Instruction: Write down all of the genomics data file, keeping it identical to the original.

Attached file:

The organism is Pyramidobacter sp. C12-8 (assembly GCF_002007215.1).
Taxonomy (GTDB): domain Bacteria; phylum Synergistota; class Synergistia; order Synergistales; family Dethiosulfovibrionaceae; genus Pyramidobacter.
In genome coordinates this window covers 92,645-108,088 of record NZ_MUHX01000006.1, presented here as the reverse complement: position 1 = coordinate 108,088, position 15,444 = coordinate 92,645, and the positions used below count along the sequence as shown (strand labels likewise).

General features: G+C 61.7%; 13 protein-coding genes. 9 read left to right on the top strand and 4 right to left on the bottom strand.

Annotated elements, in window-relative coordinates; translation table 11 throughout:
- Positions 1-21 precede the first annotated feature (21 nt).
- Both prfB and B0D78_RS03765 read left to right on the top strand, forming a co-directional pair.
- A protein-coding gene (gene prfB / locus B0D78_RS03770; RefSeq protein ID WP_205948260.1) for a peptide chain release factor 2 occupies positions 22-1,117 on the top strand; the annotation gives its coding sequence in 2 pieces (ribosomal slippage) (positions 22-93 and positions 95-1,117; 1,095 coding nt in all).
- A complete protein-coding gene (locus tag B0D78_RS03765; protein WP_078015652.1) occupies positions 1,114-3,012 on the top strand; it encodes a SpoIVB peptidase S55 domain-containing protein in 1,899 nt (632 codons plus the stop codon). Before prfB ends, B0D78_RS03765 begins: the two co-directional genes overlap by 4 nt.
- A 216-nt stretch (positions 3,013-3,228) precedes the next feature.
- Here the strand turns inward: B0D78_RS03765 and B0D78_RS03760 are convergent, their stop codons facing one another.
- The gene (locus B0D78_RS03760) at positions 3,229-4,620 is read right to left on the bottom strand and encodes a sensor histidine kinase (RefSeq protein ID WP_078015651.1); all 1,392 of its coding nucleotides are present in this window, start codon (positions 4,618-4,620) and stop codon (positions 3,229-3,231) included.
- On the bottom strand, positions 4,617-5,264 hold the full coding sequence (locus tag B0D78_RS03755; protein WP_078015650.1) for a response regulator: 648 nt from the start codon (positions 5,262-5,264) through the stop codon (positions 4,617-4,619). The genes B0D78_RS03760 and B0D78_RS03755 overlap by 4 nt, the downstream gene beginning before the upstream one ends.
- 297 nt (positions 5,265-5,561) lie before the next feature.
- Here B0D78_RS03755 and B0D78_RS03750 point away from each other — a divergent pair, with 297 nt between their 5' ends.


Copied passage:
The organism is Pyramidobacter sp. C12-8 (assembly GCF_002007215.1).
Taxonomy (GTDB): domain Bacteria; phylum Synergistota; class Synergistia; order Synergistales; family Dethiosulfovibrionaceae; genus Pyramidobacter.
In genome coordinates this window covers 92,645-108,088 of record NZ_MUHX01000006.1, presented here as the reverse complement: position 1 = coordinate 108,088, position 15,444 = coordinate 92,645, and the positions used below count along the sequence as shown (strand labels likewise).

General features: G+C 61.7%; 13 protein-coding genes. 9 read left to right on the top strand and 4 right to left on the bottom strand.

Annotated elements, in window-relative coordinates; translation table 11 throughout:
- Positions 1-21 precede the first annotated feature (21 nt).
- Both prfB and B0D78_RS03765 read left to right on the top strand, forming a co-directional pair.
- A protein-coding gene (gene prfB / locus B0D78_RS03770; RefSeq protein ID WP_205948260.1) for a peptide chain release factor 2 occupies positions 22-1,117 on the top strand; the annotation gives its coding sequence in 2 pieces (ribosomal slippage) (positions 22-93 and positions 95-1,117; 1,095 coding nt in all).
- A complete protein-coding gene (locus tag B0D78_RS03765; protein WP_078015652.1) occupies positions 1,114-3,012 on the top strand; it encodes a SpoIVB peptidase S55 domain-containing protein in 1,899 nt (632 codons plus the stop codon). Before prfB ends, B0D78_RS03765 begins: the two co-directional genes overlap by 4 nt.
- A 216-nt stretch (positions 3,013-3,228) precedes the next feature.
- Here the strand turns inward: B0D78_RS03765 and B0D78_RS03760 are convergent, their stop codons facing one another.
- The gene (locus B0D78_RS03760) at positions 3,229-4,620 is read right to left on the bottom strand and encodes a sensor histidine kinase (RefSeq protein ID WP_078015651.1); all 1,392 of its coding nucleotides are present in this window, start codon (positions 4,618-4,620) and stop codon (positions 3,229-3,231) included.
- On the bottom strand, positions 4,617-5,264 hold the full coding sequence (locus tag B0D78_RS03755; protein WP_078015650.1) for a response regulator: 648 nt from the start codon (positions 5,262-5,264) through the stop codon (positions 4,617-4,619). The genes B0D78_RS03760 and B0D78_RS03755 overlap by 4 nt, the downstream gene beginning before the upstream one ends.
- 297 nt (positions 5,265-5,561) lie before the next feature.
- Here B0D78_RS03755 and B0D78_RS03750 point away from each other — a divergent pair, with 297 nt between their 5' ends.